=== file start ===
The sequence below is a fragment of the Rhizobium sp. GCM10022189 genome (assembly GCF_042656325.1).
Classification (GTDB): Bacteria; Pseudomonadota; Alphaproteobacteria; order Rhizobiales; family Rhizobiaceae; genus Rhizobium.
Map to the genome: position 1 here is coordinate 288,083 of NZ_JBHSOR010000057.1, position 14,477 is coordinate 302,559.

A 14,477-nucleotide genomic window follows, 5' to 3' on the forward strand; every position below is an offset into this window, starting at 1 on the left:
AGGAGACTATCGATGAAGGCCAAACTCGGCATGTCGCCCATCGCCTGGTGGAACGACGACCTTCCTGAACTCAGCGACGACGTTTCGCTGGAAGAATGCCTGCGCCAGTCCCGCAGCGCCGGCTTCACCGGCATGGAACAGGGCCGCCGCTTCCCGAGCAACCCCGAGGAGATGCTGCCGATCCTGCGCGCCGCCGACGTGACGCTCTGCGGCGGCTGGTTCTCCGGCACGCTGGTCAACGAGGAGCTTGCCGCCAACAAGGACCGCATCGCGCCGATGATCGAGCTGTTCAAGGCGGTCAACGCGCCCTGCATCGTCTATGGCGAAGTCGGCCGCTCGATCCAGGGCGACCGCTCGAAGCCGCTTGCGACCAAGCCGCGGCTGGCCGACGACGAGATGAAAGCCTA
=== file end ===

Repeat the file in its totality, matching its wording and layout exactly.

The sequence below is a fragment of the Rhizobium sp. GCM10022189 genome (assembly GCF_042656325.1).
Classification (GTDB): Bacteria; Pseudomonadota; Alphaproteobacteria; order Rhizobiales; family Rhizobiaceae; genus Rhizobium.
Map to the genome: position 1 here is coordinate 288,083 of NZ_JBHSOR010000057.1, position 14,477 is coordinate 302,559.

A 14,477-nucleotide genomic window follows, 5' to 3' on the forward strand; every position below is an offset into this window, starting at 1 on the left:
AGGAGACTATCGATGAAGGCCAAACTCGGCATGTCGCCCATCGCCTGGTGGAACGACGACCTTCCTGAACTCAGCGACGACGTTTCGCTGGAAGAATGCCTGCGCCAGTCCCGCAGCGCCGGCTTCACCGGCATGGAACAGGGCCGCCGCTTCCCGAGCAACCCCGAGGAGATGCTGCCGATCCTGCGCGCCGCCGACGTGACGCTCTGCGGCGGCTGGTTCTCCGGCACGCTGGTCAACGAGGAGCTTGCCGCCAACAAGGACCGCATCGCGCCGATGATCGAGCTGTTCAAGGCGGTCAACGCGCCCTGCATCGTCTATGGCGAAGTCGGCCGCTCGATCCAGGGCGACCGCTCGAAGCCGCTTGCGACCAAGCCGCGGCTGGCCGACGACGAGATGAAAGCCTA